The Dhamma eye: "whatever aising-dhamma cessation-dhamma"

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The Dhamma eye: "whatever aising-dhamma cessation-dhamma"

Postby mikenz66 » Sat Feb 11, 2012 6:06 am

In Chapter 17 of Ajahn Pasanno's section of The Island,
http://www.forestsangha.org/index.php?o ... s&Itemid=8
he talks about the phrase found in many suttas, from the First Discourse onward:

http://www.accesstoinsight.org/tipitaka ... .nymo.html
Now during this utterance, there arose in the venerable Kondañña the spotless, immaculate vision of the True Idea: "Whatever is subject to arising is all subject to cessation."

This "Dhamma Eye" is one of the stock descriptions of a stream enterer.

Ajahn Pasanno wrote:[There are several phrasings and translations:]
    And just as a clean cloth from which all stains have been
    removed receives the dye perfectly, so in the Brahmin Kþ¥adanta, as
    he sat there, there arose the pure and spotless Dhamma-eye, and he
    knew: “Whatever things have an origin must come to cessation.”
    Then Kþ¥adanta, having seen, attained, experienced and penetrated
    the Dhamma, having passed beyond doubt, transcended
    uncertainty, having gained perfect confidence in the Teacher’s
    doctrine without relying on others.
    ~ D 5.29-30 (Maurice Walshe trans.)
    Just as a clean cloth with all marks removed would take
    dye evenly, so too, while the householder Upali sat there, the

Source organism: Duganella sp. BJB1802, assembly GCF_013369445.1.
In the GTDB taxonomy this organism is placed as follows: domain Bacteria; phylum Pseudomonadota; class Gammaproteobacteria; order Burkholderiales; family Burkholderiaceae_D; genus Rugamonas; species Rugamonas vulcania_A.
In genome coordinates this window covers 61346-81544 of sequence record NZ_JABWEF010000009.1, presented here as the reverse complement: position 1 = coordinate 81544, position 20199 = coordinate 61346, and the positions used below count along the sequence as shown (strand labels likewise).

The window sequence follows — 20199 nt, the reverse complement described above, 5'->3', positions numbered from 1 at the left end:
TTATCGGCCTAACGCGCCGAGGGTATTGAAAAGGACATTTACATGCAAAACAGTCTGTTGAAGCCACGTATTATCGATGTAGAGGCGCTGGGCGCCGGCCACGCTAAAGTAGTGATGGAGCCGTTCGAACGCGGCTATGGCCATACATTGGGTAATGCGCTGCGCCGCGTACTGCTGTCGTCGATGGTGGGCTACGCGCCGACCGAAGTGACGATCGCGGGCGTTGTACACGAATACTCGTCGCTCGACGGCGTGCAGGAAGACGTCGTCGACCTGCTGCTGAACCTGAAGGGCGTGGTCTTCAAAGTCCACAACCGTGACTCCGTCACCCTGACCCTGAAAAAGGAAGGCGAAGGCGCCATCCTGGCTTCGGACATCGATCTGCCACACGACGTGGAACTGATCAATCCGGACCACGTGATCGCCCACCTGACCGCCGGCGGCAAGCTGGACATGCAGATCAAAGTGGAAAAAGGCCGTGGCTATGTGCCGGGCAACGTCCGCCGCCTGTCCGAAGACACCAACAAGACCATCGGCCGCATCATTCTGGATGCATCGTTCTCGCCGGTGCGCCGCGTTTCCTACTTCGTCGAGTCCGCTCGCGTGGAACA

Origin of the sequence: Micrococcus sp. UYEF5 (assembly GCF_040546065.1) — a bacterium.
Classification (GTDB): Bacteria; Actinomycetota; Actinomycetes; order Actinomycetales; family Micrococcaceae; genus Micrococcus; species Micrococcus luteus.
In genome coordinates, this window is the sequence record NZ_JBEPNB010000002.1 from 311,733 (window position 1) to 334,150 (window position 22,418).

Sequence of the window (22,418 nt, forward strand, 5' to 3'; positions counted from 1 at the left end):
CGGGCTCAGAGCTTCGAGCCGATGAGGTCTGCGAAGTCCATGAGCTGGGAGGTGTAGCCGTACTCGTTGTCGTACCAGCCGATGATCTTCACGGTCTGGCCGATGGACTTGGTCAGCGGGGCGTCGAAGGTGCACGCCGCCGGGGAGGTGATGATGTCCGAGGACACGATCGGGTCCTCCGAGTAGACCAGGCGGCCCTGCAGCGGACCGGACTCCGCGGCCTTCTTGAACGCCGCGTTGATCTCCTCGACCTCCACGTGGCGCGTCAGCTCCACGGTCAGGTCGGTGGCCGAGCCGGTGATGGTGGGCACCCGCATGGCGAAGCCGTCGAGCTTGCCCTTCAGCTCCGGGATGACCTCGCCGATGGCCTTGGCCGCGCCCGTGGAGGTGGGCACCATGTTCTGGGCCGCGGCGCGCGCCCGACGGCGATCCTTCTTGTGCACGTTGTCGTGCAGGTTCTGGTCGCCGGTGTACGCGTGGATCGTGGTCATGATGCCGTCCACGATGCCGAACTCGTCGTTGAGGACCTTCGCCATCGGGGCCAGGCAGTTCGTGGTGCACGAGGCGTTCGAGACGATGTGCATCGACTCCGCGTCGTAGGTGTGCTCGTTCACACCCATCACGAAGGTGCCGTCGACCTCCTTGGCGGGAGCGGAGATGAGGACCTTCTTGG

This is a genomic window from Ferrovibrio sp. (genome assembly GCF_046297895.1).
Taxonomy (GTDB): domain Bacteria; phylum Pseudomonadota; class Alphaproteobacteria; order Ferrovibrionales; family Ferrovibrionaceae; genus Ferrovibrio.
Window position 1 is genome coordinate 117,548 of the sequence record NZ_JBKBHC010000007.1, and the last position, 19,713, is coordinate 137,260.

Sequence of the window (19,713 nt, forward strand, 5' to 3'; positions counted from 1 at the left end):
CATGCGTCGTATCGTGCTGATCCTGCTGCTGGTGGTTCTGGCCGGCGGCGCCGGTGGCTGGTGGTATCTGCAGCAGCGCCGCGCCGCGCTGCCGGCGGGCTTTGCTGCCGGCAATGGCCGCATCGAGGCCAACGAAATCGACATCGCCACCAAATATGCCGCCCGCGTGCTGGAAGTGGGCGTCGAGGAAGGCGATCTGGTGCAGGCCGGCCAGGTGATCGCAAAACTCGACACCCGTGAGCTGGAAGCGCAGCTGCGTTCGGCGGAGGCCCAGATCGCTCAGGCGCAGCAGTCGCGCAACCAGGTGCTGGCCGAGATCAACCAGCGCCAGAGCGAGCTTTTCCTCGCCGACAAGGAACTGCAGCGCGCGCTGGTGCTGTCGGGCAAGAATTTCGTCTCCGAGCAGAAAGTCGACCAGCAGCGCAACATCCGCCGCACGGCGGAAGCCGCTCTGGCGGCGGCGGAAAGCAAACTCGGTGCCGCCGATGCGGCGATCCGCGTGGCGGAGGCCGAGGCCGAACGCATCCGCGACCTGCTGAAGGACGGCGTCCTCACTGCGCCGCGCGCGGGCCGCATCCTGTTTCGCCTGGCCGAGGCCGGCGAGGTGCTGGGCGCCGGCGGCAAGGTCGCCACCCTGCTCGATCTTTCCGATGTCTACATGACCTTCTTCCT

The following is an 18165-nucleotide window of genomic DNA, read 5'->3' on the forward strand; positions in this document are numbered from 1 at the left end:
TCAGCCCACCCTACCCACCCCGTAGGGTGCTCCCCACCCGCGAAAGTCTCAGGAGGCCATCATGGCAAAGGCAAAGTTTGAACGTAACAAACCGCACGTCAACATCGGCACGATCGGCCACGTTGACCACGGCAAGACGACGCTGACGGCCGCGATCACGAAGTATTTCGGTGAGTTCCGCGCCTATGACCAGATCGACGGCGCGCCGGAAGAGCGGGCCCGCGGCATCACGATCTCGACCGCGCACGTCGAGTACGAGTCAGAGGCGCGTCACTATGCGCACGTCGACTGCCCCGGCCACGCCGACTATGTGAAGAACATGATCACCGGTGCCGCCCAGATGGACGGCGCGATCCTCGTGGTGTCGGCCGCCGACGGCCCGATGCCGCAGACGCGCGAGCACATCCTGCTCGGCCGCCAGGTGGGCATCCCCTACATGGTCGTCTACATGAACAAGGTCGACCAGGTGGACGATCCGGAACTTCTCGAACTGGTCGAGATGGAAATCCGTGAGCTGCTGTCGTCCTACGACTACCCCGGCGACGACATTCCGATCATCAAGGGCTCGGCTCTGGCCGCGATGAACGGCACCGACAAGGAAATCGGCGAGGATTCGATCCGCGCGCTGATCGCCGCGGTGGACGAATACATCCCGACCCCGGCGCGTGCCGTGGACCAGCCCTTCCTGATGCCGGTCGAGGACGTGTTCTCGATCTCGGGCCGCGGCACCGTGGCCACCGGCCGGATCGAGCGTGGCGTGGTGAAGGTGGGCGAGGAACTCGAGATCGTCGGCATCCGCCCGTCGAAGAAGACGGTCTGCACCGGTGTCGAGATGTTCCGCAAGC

spotless immaculate vision of the Dhamma arose in him: “All that
    is subject to arising is subject to cessation.” Then the householder
    Upali saw the Dhamma, attained the Dhamma, understood the
    hamma, fathomed the Dhamma; he crossed beyond doubt, did
    away with perplexity, gained intrepidity, and became
    independent of others in the Teacher’s Dispensation.
    ~ M 56.18 (Bhikkhu Ñanamoli and Bhikkhu Bodhi trans.)
    To Upali the householder, as he was sitting right there,
    there arose the dustless, stainless Dhamma eye: Whatever is
    subject to origination is all subject to cessation. Then – having
    seen the Dhamma, having reached the Dhamma, known the
    Dhamma, reached a footing in the Dhamma, having crossed over
    & beyond doubt, having had no more questioning – Upæli the
    householder gained fearlessness and was independent of others
    with regard to the Teacher’s message.
    ~ M 56.18 (Thanissaro Bhikkhu trans.)

Here, the key factor in turning away from the stream of the world and
entering the stream of Dhamma is the insight into impermanence, along with the
seeing of a causal connection between all phenomena. We can recognize that
seeing the truth of “All that is subject to arising is subject to cessation,” is not
beyond our own or anybody else’s capabilities. Having made this point, the
discourse goes onto describe the results, the first being the transcending of doubt and uncertainty.

Due to the different nature of the English and Pali languages, there are
difficulties in translation that may obscure crucial aspects of the Dhamma. If we
translate the stream-entry vision literally from Pali, we have something like ‘what-
ever arising-dhamma cessation-dhamma.’ This is terrible English but beautiful
insight. English grammar requires subject and verb. Thus ‘something’ arises and
ceases. Hence ‘dhamma’ comes across as a thing, or an attribute of things. A thing